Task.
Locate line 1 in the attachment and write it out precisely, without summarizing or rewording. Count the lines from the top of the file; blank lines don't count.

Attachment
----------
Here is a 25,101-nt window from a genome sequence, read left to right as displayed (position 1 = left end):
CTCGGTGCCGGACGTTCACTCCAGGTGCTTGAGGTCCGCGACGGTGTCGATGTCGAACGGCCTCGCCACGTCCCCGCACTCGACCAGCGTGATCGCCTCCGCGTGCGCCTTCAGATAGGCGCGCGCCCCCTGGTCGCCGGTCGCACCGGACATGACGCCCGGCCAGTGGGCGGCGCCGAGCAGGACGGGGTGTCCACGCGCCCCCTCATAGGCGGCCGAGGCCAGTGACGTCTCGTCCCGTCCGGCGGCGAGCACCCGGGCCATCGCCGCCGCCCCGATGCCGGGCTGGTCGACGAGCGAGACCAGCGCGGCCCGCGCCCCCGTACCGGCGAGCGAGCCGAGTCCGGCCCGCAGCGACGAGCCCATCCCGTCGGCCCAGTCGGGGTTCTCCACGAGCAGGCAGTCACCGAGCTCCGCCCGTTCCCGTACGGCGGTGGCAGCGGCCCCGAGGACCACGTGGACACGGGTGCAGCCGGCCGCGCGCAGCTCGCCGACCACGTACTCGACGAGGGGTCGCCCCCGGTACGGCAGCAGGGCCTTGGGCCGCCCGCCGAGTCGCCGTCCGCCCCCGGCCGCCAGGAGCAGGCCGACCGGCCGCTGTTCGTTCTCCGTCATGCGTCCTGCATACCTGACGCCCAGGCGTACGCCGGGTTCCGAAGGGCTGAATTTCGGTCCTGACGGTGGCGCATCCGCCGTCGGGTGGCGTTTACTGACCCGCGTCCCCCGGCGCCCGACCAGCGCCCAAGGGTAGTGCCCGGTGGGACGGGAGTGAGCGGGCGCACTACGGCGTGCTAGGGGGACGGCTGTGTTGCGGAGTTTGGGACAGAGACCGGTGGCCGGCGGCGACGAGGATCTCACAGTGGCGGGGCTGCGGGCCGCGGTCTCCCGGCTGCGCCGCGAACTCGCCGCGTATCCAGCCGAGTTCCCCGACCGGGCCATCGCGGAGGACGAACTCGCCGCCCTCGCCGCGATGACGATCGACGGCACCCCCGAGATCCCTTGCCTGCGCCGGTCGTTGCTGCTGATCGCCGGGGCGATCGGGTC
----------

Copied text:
Here is a 25,101-nt window from a genome sequence, read left to right as displayed (position 1 = left end):